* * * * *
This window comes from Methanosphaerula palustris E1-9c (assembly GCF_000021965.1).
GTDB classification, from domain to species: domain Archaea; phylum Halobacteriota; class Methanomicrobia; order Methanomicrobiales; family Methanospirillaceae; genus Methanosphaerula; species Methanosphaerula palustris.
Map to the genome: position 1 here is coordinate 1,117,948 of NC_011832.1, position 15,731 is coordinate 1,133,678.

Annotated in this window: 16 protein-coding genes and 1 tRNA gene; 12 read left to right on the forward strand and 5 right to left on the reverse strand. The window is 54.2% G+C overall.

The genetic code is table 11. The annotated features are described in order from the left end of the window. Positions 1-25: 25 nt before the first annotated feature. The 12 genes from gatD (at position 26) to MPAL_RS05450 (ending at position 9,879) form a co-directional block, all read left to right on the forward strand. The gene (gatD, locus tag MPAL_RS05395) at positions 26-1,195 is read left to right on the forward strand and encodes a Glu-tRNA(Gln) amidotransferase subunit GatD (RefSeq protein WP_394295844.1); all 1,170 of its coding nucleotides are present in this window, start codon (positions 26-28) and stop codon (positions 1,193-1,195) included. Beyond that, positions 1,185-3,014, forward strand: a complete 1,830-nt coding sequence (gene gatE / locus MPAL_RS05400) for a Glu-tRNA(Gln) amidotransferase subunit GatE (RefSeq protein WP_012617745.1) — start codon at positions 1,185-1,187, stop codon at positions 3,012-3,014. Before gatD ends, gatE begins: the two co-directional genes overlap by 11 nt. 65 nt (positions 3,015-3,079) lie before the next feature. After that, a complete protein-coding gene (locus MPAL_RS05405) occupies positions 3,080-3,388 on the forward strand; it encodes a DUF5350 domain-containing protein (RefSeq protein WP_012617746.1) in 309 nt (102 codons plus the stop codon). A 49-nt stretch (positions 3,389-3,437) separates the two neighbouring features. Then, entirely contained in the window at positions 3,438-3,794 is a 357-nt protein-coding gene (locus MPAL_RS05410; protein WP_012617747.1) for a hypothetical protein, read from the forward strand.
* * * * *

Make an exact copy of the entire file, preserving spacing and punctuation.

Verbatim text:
This window comes from Methanosphaerula palustris E1-9c (assembly GCF_000021965.1).
GTDB classification, from domain to species: domain Archaea; phylum Halobacteriota; class Methanomicrobia; order Methanomicrobiales; family Methanospirillaceae; genus Methanosphaerula; species Methanosphaerula palustris.
Map to the genome: position 1 here is coordinate 1,117,948 of NC_011832.1, position 15,731 is coordinate 1,133,678.

Annotated in this window: 16 protein-coding genes and 1 tRNA gene; 12 read left to right on the forward strand and 5 right to left on the reverse strand. The window is 54.2% G+C overall.

The genetic code is table 11. The annotated features are described in order from the left end of the window. Positions 1-25: 25 nt before the first annotated feature. The 12 genes from gatD (at position 26) to MPAL_RS05450 (ending at position 9,879) form a co-directional block, all read left to right on the forward strand. The gene (gatD, locus tag MPAL_RS05395) at positions 26-1,195 is read left to right on the forward strand and encodes a Glu-tRNA(Gln) amidotransferase subunit GatD (RefSeq protein WP_394295844.1); all 1,170 of its coding nucleotides are present in this window, start codon (positions 26-28) and stop codon (positions 1,193-1,195) included. Beyond that, positions 1,185-3,014, forward strand: a complete 1,830-nt coding sequence (gene gatE / locus MPAL_RS05400) for a Glu-tRNA(Gln) amidotransferase subunit GatE (RefSeq protein WP_012617745.1) — start codon at positions 1,185-1,187, stop codon at positions 3,012-3,014. Before gatD ends, gatE begins: the two co-directional genes overlap by 11 nt. 65 nt (positions 3,015-3,079) lie before the next feature. After that, a complete protein-coding gene (locus MPAL_RS05405) occupies positions 3,080-3,388 on the forward strand; it encodes a DUF5350 domain-containing protein (RefSeq protein WP_012617746.1) in 309 nt (102 codons plus the stop codon). A 49-nt stretch (positions 3,389-3,437) separates the two neighbouring features. Then, entirely contained in the window at positions 3,438-3,794 is a 357-nt protein-coding gene (locus MPAL_RS05410; protein WP_012617747.1) for a hypothetical protein, read from the forward strand.